Throughout VOICES OF THE LAND, I couldn’t help being reminded of my dad, who I sometimes feel I am slowly becoming. Like Nunns, he has an array of artifacts displayed around his house, including several creaking bookshelves bearing cherished works; like Nunns, he has a story for each of them, and for pretty much everything else in his sphere of orbit. Among the artifacts are some instruments, some of which bear some resemblance to Taonga pūoro. My dad was once in the Scratch Orchestra, a collective led by Phil Dadson that performed a combination of music and sonic experimentation. The one I always remember is the repeated scrunching up of a page of newspaper into a ball then reopening it, maybe fifteen or twenty times. Try this, if you have a newspaper handy, and notice how the sound and feel of the newsprint changes. It’s this kind of mindfulness towards the objects and sounds in one’s environment that Nunns has spent his whole life promoting.
I was lucky enough to see Melbourne and Nunns perform once, at WOMAD in Auckland in 1999. They took over the Auckland Town Hall for an hour and held everyone in their thrall as they moved between various instruments that had been placed on the stage. This music was like nothing I’d heard before: sparse, not particularly tuneful, but possessed of a seemingly inherent gravity that captivated me. (By the way, you probably already know this sound if you’ve seen any New Zealand film since ONCE WERE WARRIORS, but if you’re drawing a blank, have a listen here.) My dad was sitting beside me that day; he’d bought my ticket. Later, I was too embarrassed — too fourteen and pimply — to dance to Pacific Island fusion group Te Vaka out in Aotea Square, but my dad was shuffling away with a smile on his face in his huge black-and-blue jandals. At one point he gently admonished me for folding my arms and refusing to give in. “Can’t you just let it take you over eventually, just let it move your feet for you?” I remained coiled, and he carried on dancing.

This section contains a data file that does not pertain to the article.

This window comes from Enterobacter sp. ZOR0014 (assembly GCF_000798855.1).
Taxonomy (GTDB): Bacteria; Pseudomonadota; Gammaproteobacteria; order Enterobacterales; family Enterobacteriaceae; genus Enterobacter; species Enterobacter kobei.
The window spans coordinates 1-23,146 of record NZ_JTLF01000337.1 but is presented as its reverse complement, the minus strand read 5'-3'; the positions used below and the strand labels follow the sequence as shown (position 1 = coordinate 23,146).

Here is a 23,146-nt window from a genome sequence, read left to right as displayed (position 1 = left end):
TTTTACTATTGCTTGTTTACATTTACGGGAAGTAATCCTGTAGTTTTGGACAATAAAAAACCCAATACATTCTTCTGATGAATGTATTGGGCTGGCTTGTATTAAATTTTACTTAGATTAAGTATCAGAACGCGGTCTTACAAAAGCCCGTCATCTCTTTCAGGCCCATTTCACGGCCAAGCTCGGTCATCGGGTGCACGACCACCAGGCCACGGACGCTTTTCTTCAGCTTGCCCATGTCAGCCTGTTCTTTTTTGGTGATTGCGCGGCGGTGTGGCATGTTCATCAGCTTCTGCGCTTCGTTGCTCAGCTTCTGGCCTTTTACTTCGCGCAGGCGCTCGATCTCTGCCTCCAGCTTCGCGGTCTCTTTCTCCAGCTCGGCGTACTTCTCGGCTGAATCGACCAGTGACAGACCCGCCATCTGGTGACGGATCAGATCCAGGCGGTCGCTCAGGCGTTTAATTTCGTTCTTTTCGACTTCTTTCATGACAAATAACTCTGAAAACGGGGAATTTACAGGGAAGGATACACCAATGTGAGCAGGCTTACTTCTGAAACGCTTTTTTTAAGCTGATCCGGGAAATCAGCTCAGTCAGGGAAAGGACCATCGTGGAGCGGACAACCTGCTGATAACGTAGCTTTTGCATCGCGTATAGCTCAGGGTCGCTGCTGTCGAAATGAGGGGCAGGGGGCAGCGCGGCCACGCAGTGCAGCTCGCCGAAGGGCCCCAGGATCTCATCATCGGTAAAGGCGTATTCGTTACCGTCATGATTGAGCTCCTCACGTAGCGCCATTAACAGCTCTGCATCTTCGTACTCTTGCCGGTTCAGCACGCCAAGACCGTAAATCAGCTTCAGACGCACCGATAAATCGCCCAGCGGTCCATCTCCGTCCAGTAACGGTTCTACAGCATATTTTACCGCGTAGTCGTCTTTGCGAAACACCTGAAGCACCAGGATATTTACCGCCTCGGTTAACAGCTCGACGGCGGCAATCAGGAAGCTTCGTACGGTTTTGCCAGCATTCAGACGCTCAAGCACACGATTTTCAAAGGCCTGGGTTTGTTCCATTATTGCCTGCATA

VOICES OF THE LAND closes with one of the best final shots I’ve seen: a moment of dazzling, patient, inevitable simplicity, a reminder of the wonder in something that happens perpetually. It left me feeling inspired and moved. The woman asked me what I thought as we stood up and left the cinema, and I told her that I loved the film but felt embarrassed that I’d seen (and heard) so little of New Zealand. “Oh, you must,” she said. “Why haven’t you seen much? Are you not from here?”
I replied that I grew up in the Waikato and have since lived in Auckland, Christchurch, and Wellington; that I’d visited beautiful locations such as Cape Reinga, Mahia, the Tararuas, Abel Tasman National Park, and Castle Basin in the Southern Alps. And as I spoke, I realised that I have seen quite a lot of New Zealand. I’ve only seen the Tararuas and Abel Tasman thanks to my girlfriend, who is as filled with fascination in nature as anyone I’ve met. But I owe the rest — and many others — to my parents, especially my dad. We had so many week-long driving holidays when I was a kid, sleeping in tents and living on Rice Risotto as we took in the many sights of the North Island. My dad was obsessed with taking the back roads instead of the state highways, carsickness be damned, just to see something different. He lived for some years on the edge of bush in the Waitakere Range, west of Auckland, and he still feels its pull. Whatever connection I have to the land, I owe a huge part of it to him.